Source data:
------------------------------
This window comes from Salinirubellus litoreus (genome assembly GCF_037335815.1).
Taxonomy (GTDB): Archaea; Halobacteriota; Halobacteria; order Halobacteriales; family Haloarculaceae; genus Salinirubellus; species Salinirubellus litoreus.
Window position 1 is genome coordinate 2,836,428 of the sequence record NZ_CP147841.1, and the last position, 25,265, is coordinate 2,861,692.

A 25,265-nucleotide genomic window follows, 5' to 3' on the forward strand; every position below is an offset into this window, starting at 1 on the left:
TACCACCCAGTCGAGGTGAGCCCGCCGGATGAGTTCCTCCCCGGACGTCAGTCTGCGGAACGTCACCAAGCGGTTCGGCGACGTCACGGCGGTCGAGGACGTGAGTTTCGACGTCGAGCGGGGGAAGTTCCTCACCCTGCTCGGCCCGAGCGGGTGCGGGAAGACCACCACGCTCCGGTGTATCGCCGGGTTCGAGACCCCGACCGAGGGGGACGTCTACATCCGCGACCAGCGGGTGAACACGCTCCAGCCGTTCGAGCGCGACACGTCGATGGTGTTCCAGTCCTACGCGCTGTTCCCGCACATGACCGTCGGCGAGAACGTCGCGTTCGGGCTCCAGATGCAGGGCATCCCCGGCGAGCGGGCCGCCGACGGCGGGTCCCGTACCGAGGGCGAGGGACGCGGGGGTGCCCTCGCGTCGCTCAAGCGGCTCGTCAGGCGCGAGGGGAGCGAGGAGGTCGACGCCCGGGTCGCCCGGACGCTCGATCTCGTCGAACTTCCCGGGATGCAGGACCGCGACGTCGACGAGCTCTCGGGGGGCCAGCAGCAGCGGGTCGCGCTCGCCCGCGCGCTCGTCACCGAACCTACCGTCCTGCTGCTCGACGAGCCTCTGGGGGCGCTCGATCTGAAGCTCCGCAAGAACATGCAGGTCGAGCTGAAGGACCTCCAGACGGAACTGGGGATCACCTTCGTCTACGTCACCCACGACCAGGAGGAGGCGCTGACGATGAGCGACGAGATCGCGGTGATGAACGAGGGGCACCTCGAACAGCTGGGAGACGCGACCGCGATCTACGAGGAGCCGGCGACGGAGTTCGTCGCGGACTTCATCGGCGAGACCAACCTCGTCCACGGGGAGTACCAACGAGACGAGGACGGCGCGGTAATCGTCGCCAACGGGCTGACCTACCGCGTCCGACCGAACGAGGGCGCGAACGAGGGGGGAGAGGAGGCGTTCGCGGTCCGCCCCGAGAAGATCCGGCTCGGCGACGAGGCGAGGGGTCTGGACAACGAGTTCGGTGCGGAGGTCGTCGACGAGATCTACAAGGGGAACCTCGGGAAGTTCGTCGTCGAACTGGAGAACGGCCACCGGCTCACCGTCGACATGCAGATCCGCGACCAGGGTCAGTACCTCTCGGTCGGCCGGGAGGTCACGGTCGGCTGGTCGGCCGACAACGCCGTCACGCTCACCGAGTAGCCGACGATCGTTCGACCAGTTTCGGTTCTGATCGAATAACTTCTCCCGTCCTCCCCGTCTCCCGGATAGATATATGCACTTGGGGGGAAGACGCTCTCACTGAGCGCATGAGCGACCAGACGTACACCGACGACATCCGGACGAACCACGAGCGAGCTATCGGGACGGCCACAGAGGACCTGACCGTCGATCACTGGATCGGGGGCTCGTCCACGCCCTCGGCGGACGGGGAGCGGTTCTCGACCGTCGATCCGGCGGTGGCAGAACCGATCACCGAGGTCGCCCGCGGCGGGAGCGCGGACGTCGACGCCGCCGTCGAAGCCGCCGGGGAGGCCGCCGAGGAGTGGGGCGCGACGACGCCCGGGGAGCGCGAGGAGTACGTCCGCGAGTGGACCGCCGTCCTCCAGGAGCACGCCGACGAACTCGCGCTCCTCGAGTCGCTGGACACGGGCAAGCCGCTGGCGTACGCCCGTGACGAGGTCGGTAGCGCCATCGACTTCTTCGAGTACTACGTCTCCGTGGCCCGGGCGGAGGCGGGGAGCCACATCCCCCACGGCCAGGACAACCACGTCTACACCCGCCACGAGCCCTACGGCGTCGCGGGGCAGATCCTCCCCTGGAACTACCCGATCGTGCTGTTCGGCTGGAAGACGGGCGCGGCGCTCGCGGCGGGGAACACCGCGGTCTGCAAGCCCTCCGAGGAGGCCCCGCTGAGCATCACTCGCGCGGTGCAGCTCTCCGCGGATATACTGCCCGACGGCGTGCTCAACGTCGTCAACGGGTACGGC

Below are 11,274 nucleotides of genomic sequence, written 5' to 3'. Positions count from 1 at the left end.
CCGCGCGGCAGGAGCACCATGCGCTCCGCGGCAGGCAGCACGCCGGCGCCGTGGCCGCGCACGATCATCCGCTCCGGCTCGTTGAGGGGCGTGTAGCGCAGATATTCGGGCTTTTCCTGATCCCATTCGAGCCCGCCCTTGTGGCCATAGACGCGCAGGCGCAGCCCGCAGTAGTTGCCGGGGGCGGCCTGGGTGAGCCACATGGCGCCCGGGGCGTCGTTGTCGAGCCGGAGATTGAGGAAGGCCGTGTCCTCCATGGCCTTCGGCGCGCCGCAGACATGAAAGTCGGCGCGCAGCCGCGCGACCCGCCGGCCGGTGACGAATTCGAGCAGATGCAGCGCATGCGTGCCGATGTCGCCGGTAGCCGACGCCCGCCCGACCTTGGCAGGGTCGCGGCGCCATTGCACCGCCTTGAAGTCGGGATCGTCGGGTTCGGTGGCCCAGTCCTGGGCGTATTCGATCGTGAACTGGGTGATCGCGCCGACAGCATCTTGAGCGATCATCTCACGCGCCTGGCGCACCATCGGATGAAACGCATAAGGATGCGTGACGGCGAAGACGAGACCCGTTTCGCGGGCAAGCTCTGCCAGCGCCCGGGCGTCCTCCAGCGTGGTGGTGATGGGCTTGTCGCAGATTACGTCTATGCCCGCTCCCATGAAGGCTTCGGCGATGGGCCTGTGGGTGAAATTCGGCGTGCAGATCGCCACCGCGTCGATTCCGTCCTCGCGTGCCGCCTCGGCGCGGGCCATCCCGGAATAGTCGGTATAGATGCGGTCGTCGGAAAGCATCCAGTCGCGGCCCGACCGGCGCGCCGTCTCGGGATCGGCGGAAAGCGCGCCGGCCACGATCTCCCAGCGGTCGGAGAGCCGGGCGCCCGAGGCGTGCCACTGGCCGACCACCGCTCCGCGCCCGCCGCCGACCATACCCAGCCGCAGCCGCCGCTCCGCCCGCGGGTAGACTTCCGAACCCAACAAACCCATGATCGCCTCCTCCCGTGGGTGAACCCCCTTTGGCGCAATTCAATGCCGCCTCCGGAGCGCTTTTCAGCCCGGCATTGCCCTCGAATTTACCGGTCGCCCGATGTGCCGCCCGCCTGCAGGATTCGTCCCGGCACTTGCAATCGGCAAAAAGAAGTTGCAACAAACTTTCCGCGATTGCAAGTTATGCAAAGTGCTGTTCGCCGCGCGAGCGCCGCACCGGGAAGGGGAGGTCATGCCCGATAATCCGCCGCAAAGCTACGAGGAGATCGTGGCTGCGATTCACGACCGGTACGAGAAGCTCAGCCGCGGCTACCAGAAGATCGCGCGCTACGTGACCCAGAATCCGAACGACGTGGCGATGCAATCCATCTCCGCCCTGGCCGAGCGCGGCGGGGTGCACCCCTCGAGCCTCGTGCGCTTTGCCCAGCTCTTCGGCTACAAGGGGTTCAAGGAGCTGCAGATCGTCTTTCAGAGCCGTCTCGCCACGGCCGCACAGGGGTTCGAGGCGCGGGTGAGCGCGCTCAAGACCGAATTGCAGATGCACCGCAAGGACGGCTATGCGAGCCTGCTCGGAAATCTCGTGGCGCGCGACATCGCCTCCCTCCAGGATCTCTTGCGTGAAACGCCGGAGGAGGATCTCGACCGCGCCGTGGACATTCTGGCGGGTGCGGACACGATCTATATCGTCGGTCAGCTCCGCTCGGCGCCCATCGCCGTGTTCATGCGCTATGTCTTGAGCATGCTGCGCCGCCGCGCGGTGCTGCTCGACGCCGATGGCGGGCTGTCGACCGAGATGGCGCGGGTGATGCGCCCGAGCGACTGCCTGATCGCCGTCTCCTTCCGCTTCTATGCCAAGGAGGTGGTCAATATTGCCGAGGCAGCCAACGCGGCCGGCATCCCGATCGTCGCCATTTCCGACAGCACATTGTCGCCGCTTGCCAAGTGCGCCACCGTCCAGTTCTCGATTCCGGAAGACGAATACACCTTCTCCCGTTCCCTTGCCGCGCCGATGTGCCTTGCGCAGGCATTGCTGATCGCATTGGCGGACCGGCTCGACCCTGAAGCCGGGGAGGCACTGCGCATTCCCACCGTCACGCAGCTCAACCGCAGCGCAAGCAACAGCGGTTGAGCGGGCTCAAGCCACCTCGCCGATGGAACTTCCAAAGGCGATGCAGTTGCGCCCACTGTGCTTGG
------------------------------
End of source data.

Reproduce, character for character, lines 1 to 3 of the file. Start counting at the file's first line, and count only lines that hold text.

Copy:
This window comes from Salinirubellus litoreus (genome assembly GCF_037335815.1).
Taxonomy (GTDB): Archaea; Halobacteriota; Halobacteria; order Halobacteriales; family Haloarculaceae; genus Salinirubellus; species Salinirubellus litoreus.
Window position 1 is genome coordinate 2,836,428 of the sequence record NZ_CP147841.1, and the last position, 25,265, is coordinate 2,861,692.